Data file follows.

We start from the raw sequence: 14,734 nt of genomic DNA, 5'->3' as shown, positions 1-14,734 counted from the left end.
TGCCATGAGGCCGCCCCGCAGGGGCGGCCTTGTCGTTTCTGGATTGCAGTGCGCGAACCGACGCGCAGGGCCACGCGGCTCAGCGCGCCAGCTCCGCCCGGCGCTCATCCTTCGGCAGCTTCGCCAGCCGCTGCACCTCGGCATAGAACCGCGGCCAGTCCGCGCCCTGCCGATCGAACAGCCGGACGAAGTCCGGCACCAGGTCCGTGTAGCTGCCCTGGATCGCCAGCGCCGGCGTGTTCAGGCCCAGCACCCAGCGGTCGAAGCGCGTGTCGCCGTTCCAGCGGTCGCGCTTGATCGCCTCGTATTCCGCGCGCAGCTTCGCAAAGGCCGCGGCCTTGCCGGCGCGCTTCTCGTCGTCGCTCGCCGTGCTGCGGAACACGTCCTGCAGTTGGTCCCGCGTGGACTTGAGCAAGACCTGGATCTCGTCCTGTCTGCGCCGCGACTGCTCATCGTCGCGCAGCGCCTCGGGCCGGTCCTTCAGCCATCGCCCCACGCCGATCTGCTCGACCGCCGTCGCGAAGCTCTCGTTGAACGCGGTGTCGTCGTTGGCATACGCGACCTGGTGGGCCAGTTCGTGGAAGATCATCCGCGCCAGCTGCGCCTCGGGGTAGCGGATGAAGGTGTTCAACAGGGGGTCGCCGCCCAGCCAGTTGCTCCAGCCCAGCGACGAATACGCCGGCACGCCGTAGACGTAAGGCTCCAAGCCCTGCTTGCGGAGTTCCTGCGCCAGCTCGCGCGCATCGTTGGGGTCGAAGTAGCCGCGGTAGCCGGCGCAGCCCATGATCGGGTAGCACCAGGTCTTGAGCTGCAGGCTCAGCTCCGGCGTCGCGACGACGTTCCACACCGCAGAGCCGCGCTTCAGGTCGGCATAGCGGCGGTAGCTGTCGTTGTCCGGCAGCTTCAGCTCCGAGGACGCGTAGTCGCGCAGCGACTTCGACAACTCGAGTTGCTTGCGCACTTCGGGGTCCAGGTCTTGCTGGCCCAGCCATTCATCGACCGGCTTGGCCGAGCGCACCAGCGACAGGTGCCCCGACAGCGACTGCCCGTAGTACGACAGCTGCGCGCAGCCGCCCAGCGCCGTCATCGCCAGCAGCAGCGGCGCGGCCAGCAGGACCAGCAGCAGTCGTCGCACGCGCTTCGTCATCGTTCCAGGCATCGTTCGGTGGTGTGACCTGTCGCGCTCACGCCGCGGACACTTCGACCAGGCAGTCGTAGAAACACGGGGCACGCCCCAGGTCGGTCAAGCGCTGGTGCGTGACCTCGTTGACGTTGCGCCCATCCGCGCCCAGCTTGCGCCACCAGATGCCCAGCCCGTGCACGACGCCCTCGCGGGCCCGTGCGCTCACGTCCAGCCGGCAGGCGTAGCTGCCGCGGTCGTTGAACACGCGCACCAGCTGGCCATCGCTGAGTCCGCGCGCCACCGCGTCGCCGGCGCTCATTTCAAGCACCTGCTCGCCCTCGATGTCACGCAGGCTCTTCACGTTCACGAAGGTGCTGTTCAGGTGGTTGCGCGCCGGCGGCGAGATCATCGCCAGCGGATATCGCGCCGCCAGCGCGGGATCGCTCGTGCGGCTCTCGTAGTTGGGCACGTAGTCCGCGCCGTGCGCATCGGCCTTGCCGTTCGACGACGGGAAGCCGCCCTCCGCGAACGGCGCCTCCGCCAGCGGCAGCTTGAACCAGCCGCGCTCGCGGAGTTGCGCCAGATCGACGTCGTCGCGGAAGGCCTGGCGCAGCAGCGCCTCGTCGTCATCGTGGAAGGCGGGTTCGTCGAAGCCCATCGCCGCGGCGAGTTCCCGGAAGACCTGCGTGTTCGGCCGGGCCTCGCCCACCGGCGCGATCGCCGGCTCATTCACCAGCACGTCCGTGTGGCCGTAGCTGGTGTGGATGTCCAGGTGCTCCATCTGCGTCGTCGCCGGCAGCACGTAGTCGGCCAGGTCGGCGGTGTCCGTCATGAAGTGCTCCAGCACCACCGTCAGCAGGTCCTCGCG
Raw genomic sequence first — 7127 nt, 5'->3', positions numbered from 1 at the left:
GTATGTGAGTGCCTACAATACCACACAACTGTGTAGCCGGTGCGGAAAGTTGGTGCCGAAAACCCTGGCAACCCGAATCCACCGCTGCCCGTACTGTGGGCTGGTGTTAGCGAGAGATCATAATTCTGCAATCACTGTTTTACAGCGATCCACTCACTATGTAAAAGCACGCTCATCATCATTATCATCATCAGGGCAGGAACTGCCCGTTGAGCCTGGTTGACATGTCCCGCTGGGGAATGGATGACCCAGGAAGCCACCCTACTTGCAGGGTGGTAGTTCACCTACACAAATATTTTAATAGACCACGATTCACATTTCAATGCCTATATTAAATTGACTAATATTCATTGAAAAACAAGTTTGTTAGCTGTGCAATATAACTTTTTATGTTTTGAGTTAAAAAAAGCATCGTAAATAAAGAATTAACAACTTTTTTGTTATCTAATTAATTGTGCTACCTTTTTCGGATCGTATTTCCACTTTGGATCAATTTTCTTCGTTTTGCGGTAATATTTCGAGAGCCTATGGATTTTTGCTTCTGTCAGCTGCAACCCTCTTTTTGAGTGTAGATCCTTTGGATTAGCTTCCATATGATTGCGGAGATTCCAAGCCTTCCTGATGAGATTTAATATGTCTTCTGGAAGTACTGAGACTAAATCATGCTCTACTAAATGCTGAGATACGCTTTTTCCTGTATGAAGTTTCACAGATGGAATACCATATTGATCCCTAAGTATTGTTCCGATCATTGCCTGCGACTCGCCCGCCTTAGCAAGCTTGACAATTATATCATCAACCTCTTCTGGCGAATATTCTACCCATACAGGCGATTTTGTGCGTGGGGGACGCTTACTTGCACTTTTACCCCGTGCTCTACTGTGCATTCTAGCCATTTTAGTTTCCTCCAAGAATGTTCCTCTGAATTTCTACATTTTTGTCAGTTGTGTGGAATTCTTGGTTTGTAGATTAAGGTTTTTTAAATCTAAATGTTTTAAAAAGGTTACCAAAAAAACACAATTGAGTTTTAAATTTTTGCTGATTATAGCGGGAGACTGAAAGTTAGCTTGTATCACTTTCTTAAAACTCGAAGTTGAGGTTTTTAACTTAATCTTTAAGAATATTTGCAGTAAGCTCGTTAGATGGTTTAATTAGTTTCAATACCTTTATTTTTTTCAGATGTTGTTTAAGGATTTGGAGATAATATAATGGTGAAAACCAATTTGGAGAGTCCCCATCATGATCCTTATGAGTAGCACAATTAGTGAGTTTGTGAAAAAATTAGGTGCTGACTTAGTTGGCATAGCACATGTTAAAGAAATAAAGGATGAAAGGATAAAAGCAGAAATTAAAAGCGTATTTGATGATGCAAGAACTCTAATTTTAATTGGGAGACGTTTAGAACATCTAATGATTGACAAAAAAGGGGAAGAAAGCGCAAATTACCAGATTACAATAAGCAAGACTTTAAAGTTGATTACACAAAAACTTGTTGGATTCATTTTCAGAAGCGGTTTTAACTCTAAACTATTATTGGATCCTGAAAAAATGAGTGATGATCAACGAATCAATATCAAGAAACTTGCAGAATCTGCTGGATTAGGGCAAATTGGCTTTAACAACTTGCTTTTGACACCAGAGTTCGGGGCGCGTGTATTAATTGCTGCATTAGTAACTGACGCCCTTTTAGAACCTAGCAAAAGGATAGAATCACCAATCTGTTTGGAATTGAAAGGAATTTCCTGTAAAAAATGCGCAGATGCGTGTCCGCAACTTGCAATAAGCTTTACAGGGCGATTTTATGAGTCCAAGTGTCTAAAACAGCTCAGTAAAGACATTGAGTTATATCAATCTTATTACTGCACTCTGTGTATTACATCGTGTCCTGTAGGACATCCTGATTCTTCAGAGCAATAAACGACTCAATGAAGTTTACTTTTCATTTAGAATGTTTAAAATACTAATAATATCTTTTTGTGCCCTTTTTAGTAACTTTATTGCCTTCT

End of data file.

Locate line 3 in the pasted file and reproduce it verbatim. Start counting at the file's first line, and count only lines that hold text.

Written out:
Raw genomic sequence first — 7127 nt, 5'->3', positions numbered from 1 at the left: